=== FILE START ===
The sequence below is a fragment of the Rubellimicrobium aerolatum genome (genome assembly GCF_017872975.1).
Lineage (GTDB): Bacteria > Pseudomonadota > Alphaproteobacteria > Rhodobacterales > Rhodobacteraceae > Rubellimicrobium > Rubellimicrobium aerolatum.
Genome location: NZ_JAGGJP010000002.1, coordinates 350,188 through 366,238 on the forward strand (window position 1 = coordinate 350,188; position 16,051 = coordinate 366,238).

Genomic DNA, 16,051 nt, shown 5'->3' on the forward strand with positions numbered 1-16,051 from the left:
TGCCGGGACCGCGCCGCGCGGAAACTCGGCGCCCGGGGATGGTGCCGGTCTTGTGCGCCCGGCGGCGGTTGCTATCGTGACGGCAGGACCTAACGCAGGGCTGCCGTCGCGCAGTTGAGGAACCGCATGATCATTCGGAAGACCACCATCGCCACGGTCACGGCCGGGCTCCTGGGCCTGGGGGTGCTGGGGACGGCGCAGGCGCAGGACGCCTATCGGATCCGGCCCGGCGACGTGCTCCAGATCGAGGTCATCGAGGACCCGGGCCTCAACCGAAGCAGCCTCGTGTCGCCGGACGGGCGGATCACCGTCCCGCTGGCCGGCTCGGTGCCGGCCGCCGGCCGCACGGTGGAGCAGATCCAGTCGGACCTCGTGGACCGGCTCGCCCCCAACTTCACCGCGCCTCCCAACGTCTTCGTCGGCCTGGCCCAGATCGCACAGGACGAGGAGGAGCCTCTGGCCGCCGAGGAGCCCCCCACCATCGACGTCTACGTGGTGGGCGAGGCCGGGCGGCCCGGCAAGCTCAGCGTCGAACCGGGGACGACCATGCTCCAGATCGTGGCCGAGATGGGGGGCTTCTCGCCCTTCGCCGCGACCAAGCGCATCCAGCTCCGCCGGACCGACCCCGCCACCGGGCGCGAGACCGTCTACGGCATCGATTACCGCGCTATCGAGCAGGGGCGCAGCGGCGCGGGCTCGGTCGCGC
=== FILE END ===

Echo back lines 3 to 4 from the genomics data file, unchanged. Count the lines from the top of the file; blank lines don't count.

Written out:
Genome location: NZ_JAGGJP010000002.1, coordinates 350,188 through 366,238 on the forward strand (window position 1 = coordinate 350,188; position 16,051 = coordinate 366,238).

Genomic DNA, 16,051 nt, shown 5'->3' on the forward strand with positions numbered 1-16,051 from the left: